You might participate on a team because of your sales expertise to improve some aspect of the business. Salespeople often participate on teams because of their unique perspective with customers. Teamwork in sales can be rewarding and it can present its own challenges. Here’s what you can do to participate on and create a high functioning team.
Be sure to set the ground rules for the team.
The team leader should initially set the ground rules for teamwork in sales. I like when the leader asks for input for ground rules so everyone feels like they’re contributing to the success of the team. Simply dictating how the team must work is less effective when you’re working with professionals.
Be ready to offer your input on how the group should function if the leader doesn’t include how the team communicates with management. The group should agree on all communication before sending their recommendation to management. One person does the communicating and signs the names of all group members to the communication. You want to avoid one person on the team trying to go around the group and directly communicating to management without the group’s input or approval.
Encourage consensus for teamwork in sales.
I find that coming to consensus is a powerful way for the team to operate. You should expect disagreement from some group members on some items. Disagreements are ok because your group becomes stronger when the group resolves them. The leader should encourage respectful discussion so team members are comfortable voicing their concerns. I like the idea of DISCO. It’s an abbreviation for disagreement, but come to consensus. The objective is for the group to create something they all can support, despite initial disagreement.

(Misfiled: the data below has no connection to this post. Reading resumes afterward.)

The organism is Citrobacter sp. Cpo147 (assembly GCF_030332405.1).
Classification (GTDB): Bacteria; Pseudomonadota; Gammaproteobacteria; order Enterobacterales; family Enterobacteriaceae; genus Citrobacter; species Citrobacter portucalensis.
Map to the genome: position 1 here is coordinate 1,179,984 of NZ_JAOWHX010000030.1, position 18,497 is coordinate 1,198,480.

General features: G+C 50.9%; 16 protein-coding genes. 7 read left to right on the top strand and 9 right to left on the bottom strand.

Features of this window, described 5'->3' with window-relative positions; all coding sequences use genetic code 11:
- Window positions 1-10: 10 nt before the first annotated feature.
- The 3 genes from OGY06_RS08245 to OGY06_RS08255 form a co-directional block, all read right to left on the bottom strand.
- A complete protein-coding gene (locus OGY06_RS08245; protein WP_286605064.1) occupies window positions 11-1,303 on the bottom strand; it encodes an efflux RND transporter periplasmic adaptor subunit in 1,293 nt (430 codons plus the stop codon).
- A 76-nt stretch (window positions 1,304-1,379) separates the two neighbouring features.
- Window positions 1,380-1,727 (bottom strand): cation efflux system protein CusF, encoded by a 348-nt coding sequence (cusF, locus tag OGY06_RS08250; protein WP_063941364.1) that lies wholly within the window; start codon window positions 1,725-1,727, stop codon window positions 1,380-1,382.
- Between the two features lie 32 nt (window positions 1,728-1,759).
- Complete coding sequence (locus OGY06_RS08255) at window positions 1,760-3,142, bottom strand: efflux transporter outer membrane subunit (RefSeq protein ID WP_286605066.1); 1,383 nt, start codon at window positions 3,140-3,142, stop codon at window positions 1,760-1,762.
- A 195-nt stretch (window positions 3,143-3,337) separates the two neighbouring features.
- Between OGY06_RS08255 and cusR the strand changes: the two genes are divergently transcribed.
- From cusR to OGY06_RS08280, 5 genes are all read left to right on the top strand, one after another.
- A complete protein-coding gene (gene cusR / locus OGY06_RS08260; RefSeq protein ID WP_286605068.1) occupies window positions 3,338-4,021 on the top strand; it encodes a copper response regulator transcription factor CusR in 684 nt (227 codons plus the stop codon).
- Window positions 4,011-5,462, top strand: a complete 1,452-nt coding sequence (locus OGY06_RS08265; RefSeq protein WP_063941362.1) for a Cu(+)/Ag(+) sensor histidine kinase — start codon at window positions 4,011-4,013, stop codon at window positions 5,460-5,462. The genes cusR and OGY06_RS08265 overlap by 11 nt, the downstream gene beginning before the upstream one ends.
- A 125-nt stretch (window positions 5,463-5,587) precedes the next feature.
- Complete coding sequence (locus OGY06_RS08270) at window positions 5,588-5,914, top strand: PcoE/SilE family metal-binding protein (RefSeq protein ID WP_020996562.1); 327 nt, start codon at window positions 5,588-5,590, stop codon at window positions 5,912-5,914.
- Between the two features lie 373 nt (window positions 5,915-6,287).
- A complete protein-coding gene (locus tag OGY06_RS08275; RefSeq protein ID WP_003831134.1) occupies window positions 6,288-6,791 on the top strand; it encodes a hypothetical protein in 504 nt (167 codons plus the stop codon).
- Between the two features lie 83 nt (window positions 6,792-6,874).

Consensus builds a common area and it helps to avoid dissent in the group. The group’s output is going to be recommendations. You do need the support of the team to implement the group’s recommendations. Consensus allows the entire team to support the implementation of the group’s work.
Team leaders should pay extra attention to truly build consensus. Passive aggressive team members might publicly (and resentfully) support the group. Later they gossip and undermine the group’s work. That sabotage increases the likelihood that the group’s work will fail.
What can you do when someone breaks the rules?
You have a delicate situation when one member of the group breaks the previously agreed ground rules. One example would be when one group member decides to send to management a memo on his own without the group’s input or approval. Then imagine the rule breaker texts his coworkers and says, “I hope you don’t think I sold you down the river…” How could anyone think anything other than that?
Now the leader must respond. Not saying anything really isn’t a good option. The team leader must deal with the situation calmly. Privately contact the rule breaker and indicate the behavior was unacceptable and disrespectful to the group since they agreed on getting input, but the individual didn’t in this case. Ask that this does not happen again. One can only hope the rule breaker doesn’t do it again.
I hope you get to participate on a team during your sales career. It can be very satisfying work. Oliver Wendell Holmes was right when he said “”Many ideas grow better when transplanted into another mind than the one where they sprang up.”